Former US PGA champion Rich Beem has said that he thinks Bryson DeChambeau still has “a lot to learn” if he is to turn around public opinion.
DeChambeau has become the most talked-about player in the game this year due to the incredible physical transformation he has put himself through in order to hit the ball further.
However, whilst he has enjoyed significant success on the course as a result of these changes, he has struggled to cope with the attention yielded by his new-found fame.
That was in evidence at the Rocket Mortgage Classic last month, where he got into a confrontation with a television cameraman, and again at the Memorial Tournament, where he was widely criticised for his behaviour towards a rules official en route to marking down a ten on the par-5 15th in the second round.
Speaking on the launch episode of The bunkered Podcast – available to listen to on all major podcast providers – Beem said that addressing that side of his character will be important for DeChambeau going forward.
LISTEN TO EPISODE 1 OF THE BUNKERED PODCAST
“I think there’s a lot for this young man still to learn,” said the 2002 US PGA champion. “You can’t have the accolades without taking some of the heat in this world in this day and age. It just doesn’t happen.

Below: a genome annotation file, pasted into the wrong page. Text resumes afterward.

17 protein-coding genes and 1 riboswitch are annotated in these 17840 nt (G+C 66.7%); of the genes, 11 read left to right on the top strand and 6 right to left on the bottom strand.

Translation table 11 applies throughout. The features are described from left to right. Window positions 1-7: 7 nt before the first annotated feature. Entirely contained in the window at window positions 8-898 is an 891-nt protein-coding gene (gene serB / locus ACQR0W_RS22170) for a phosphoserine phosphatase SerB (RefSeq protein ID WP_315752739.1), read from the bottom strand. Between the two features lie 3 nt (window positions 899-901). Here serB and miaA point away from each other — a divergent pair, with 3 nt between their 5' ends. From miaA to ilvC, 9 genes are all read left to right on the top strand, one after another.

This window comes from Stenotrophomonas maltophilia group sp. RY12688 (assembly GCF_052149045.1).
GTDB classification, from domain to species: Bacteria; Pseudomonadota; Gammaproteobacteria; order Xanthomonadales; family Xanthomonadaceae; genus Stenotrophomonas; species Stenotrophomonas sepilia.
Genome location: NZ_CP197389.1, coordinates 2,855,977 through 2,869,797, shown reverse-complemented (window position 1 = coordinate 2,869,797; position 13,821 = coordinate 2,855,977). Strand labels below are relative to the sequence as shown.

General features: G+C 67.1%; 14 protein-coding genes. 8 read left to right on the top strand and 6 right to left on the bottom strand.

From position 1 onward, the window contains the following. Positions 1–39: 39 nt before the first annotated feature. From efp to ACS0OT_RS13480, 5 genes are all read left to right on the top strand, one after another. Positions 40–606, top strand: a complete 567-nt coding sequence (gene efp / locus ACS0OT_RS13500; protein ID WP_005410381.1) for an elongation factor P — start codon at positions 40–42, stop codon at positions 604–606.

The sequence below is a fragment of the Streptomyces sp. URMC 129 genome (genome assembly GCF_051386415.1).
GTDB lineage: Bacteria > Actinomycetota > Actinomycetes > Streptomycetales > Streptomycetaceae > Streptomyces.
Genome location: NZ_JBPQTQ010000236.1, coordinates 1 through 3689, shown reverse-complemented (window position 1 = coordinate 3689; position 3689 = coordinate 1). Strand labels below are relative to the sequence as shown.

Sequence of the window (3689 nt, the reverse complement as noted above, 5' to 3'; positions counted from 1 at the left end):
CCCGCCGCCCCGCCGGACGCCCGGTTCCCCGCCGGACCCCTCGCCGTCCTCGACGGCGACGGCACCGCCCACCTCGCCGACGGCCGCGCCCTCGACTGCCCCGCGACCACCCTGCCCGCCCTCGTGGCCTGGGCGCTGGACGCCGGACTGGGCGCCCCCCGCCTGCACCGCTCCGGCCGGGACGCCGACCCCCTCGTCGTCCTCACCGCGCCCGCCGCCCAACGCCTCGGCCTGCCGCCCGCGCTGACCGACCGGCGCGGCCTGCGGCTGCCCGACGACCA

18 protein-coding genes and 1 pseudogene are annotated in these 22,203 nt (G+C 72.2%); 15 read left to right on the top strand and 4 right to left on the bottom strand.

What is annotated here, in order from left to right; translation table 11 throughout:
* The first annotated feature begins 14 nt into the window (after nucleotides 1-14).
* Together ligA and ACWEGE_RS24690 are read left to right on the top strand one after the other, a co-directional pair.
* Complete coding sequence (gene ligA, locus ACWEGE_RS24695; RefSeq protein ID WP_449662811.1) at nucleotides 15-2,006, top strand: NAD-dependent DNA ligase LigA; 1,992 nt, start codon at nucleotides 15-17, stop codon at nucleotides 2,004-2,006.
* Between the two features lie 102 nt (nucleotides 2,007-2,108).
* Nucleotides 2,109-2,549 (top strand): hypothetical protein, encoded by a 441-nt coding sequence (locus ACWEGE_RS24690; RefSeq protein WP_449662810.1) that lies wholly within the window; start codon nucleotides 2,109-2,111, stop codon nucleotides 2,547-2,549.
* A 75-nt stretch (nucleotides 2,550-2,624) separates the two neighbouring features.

“Bryson needs to learn that if he wants to become the world’s best because this is what you signed up for, young man. You wanted to have all of it. You wanted to be a big deal. You wanted to have the money and the fame. Guess what? You have to play the game.
“Until he learns that, with some of his actions, the more he does them, the worse off he’ll be.”
Beem was at the Memorial Tournament in a media capacity with Sky Sports Golf and revealed that he DeChambeau declined all interview requests after carding that ugly ten. That, he says, was an opportunity missed.
“I think it would have really ingratiated him to the fans to say, ‘Yeah, listen, I made a ten. I got over there and I really thought I could whip-hook one around the trees with a 5-wood and I couldn’t do it.’ I think he was believing that we were going to talk to him more about the incident that he had with the rules official and that wasn’t the case at all. We wanted to know the makings of a ten.
“I like the kid. He’s got a way of looking at the game that we could all learn something from. But until he breaks through and learns how to chat with the media – good, bad or ugly – then folks will stop wanting to talk to him and I think that would be pretty sad.
"He’s got a lot to offer if he can learn how to level off his demeanour when you need to.”